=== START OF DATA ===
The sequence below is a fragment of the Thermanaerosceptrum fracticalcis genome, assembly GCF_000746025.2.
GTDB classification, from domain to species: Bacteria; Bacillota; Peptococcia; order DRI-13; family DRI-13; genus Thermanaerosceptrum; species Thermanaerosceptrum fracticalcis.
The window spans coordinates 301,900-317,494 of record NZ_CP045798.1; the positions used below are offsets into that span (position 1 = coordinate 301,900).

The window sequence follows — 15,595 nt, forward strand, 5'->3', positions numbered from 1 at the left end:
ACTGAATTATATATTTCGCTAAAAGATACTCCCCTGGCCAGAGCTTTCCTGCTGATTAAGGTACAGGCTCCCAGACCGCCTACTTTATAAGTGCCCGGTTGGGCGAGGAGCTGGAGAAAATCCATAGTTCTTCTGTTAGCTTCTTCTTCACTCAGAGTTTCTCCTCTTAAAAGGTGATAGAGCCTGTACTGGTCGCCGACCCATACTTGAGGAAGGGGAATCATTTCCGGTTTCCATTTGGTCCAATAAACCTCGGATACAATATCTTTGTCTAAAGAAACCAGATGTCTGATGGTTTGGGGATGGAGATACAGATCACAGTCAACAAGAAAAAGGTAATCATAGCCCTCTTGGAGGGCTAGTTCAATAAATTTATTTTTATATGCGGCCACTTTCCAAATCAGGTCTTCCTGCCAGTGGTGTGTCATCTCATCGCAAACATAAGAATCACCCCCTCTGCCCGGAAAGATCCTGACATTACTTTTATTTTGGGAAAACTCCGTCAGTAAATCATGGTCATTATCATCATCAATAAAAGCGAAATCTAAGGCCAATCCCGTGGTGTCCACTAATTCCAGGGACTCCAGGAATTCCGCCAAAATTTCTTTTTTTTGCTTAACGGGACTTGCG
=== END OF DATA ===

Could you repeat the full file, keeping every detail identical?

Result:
The sequence below is a fragment of the Thermanaerosceptrum fracticalcis genome, assembly GCF_000746025.2.
GTDB classification, from domain to species: Bacteria; Bacillota; Peptococcia; order DRI-13; family DRI-13; genus Thermanaerosceptrum; species Thermanaerosceptrum fracticalcis.
The window spans coordinates 301,900-317,494 of record NZ_CP045798.1; the positions used below are offsets into that span (position 1 = coordinate 301,900).

The window sequence follows — 15,595 nt, forward strand, 5'->3', positions numbered from 1 at the left end:
ACTGAATTATATATTTCGCTAAAAGATACTCCCCTGGCCAGAGCTTTCCTGCTGATTAAGGTACAGGCTCCCAGACCGCCTACTTTATAAGTGCCCGGTTGGGCGAGGAGCTGGAGAAAATCCATAGTTCTTCTGTTAGCTTCTTCTTCACTCAGAGTTTCTCCTCTTAAAAGGTGATAGAGCCTGTACTGGTCGCCGACCCATACTTGAGGAAGGGGAATCATTTCCGGTTTCCATTTGGTCCAATAAACCTCGGATACAATATCTTTGTCTAAAGAAACCAGATGTCTGATGGTTTGGGGATGGAGATACAGATCACAGTCAACAAGAAAAAGGTAATCATAGCCCTCTTGGAGGGCTAGTTCAATAAATTTATTTTTATATGCGGCCACTTTCCAAATCAGGTCTTCCTGCCAGTGGTGTGTCATCTCATCGCAAACATAAGAATCACCCCCTCTGCCCGGAAAGATCCTGACATTACTTTTATTTTGGGAAAACTCCGTCAGTAAATCATGGTCATTATCATCATCAATAAAAGCGAAATCTAAGGCCAATCCCGTGGTGTCCACTAATTCCAGGGACTCCAGGAATTCCGCCAAAATTTCTTTTTTTTGCTTAACGGGACTTGCG